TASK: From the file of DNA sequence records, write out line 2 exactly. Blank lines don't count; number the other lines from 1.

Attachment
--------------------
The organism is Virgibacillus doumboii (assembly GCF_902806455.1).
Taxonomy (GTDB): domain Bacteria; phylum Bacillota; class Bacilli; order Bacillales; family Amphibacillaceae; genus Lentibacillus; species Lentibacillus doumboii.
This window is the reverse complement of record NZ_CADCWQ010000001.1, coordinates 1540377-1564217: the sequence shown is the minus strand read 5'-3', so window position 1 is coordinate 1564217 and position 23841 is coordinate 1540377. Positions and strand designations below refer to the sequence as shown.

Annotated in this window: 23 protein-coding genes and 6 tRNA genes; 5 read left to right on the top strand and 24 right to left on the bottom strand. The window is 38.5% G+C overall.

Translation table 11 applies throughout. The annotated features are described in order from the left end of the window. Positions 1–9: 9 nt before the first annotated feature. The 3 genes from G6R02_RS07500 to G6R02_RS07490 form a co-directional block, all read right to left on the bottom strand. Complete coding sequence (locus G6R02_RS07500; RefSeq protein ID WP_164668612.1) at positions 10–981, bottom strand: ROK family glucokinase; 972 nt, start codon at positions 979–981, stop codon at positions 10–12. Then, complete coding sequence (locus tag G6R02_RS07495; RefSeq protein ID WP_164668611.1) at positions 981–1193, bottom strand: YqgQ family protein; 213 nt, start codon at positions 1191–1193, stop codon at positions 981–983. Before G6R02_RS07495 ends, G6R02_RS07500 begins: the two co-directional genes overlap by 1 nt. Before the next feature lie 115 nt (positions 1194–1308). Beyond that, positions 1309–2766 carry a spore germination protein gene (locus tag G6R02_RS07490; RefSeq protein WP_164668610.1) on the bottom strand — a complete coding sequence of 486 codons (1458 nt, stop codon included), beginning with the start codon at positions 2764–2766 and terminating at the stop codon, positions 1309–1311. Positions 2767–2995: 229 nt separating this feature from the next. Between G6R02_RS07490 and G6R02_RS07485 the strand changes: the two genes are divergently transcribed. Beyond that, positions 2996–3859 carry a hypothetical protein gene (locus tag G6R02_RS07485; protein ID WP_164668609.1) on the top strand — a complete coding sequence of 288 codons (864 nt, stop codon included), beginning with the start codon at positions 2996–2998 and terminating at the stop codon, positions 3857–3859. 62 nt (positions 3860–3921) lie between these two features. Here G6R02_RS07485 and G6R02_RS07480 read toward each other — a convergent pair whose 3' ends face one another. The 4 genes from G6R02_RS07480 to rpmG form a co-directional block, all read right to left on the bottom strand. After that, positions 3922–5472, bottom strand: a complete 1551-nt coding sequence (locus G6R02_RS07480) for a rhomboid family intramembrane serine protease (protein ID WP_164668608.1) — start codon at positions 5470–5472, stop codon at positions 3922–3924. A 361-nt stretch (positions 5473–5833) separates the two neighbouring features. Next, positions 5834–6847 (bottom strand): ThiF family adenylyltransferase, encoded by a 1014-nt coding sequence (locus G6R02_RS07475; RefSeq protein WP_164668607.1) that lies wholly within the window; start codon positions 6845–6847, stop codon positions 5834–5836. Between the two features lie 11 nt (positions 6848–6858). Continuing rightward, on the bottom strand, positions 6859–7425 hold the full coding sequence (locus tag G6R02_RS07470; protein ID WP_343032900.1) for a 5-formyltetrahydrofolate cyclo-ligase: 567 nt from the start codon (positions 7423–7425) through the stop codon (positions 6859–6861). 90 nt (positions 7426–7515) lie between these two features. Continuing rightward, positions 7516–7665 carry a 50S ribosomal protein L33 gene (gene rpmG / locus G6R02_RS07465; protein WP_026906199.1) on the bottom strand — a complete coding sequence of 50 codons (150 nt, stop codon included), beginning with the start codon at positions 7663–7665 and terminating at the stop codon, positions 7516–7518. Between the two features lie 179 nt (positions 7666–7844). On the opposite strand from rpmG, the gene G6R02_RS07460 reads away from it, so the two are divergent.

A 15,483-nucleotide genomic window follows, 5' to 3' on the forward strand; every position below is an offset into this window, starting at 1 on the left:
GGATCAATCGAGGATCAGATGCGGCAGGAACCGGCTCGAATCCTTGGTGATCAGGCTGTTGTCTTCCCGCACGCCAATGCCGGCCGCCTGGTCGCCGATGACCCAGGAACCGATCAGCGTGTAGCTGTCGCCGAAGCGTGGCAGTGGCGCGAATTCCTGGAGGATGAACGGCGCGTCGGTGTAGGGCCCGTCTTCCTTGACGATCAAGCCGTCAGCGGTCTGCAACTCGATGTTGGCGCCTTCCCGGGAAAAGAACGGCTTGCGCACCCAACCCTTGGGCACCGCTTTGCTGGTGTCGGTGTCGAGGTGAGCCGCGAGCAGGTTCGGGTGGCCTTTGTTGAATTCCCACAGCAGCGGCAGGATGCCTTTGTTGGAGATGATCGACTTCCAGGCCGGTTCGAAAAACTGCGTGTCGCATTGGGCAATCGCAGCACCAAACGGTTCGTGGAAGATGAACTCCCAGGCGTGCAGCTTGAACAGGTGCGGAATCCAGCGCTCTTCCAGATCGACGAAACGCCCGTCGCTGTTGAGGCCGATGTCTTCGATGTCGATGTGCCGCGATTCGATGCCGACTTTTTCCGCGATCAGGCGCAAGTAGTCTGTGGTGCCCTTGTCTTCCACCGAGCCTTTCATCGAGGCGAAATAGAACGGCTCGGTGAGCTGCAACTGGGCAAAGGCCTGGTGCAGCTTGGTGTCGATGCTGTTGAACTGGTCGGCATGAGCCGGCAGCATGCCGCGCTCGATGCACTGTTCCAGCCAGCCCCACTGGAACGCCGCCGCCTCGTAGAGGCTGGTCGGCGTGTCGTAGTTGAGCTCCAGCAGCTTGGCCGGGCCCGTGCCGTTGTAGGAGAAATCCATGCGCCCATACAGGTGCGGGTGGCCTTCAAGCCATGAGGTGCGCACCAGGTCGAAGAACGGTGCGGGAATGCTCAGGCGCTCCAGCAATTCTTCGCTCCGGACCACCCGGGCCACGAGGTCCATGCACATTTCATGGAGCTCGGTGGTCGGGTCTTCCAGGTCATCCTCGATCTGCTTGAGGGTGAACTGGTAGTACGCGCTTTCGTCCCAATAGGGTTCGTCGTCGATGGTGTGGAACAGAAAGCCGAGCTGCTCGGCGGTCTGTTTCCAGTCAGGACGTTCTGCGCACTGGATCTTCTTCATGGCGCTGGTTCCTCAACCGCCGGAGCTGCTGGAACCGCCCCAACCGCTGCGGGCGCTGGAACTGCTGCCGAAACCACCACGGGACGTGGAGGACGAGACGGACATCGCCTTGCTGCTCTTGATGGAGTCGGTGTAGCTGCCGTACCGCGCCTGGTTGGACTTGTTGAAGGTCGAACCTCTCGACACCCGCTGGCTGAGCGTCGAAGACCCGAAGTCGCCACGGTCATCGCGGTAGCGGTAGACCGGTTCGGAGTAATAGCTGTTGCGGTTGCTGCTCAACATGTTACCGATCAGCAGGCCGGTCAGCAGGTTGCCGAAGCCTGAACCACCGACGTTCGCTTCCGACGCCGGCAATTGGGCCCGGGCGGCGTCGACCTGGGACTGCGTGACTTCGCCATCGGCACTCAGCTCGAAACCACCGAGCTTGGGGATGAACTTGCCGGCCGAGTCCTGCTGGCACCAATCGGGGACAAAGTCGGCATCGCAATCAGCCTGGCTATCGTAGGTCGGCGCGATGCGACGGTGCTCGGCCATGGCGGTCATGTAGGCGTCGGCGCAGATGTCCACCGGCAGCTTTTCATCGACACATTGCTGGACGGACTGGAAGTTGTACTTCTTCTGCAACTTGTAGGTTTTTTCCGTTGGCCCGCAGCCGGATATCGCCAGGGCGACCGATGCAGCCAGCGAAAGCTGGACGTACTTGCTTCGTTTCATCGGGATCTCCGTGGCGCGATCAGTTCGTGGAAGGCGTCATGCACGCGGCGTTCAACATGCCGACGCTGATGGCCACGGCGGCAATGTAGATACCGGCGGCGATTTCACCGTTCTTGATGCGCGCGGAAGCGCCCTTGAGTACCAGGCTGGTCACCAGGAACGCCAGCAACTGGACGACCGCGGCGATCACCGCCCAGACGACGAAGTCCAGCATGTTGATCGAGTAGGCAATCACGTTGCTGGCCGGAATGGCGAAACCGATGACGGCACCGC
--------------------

Taxonomy (GTDB): domain Bacteria; phylum Bacillota; class Bacilli; order Bacillales; family Amphibacillaceae; genus Lentibacillus; species Lentibacillus doumboii.